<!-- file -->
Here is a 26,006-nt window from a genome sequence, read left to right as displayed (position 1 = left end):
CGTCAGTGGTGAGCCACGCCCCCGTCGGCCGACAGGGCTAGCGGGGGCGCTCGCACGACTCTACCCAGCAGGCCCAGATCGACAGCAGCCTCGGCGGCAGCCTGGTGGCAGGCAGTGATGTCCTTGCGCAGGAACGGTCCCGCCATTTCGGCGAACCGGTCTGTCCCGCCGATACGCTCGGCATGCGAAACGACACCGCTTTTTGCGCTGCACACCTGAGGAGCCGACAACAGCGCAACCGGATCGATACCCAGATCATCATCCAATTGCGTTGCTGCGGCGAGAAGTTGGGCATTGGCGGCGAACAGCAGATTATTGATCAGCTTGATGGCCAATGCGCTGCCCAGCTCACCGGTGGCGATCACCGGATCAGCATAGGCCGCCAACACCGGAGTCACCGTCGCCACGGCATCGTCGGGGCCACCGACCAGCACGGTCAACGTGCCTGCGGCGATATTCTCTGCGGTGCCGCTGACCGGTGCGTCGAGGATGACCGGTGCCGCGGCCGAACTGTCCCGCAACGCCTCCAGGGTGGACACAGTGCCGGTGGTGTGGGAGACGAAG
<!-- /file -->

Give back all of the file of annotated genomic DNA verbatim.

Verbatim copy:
Here is a 26,006-nt window from a genome sequence, read left to right as displayed (position 1 = left end):
CGTCAGTGGTGAGCCACGCCCCCGTCGGCCGACAGGGCTAGCGGGGGCGCTCGCACGACTCTACCCAGCAGGCCCAGATCGACAGCAGCCTCGGCGGCAGCCTGGTGGCAGGCAGTGATGTCCTTGCGCAGGAACGGTCCCGCCATTTCGGCGAACCGGTCTGTCCCGCCGATACGCTCGGCATGCGAAACGACACCGCTTTTTGCGCTGCACACCTGAGGAGCCGACAACAGCGCAACCGGATCGATACCCAGATCATCATCCAATTGCGTTGCTGCGGCGAGAAGTTGGGCATTGGCGGCGAACAGCAGATTATTGATCAGCTTGATGGCCAATGCGCTGCCCAGCTCACCGGTGGCGATCACCGGATCAGCATAGGCCGCCAACACCGGAGTCACCGTCGCCACGGCATCGTCGGGGCCACCGACCAGCACGGTCAACGTGCCTGCGGCGATATTCTCTGCGGTGCCGCTGACCGGTGCGTCGAGGATGACCGGTGCCGCGGCCGAACTGTCCCGCAACGCCTCCAGGGTGGACACAGTGCCGGTGGTGTGGGAGACGAAG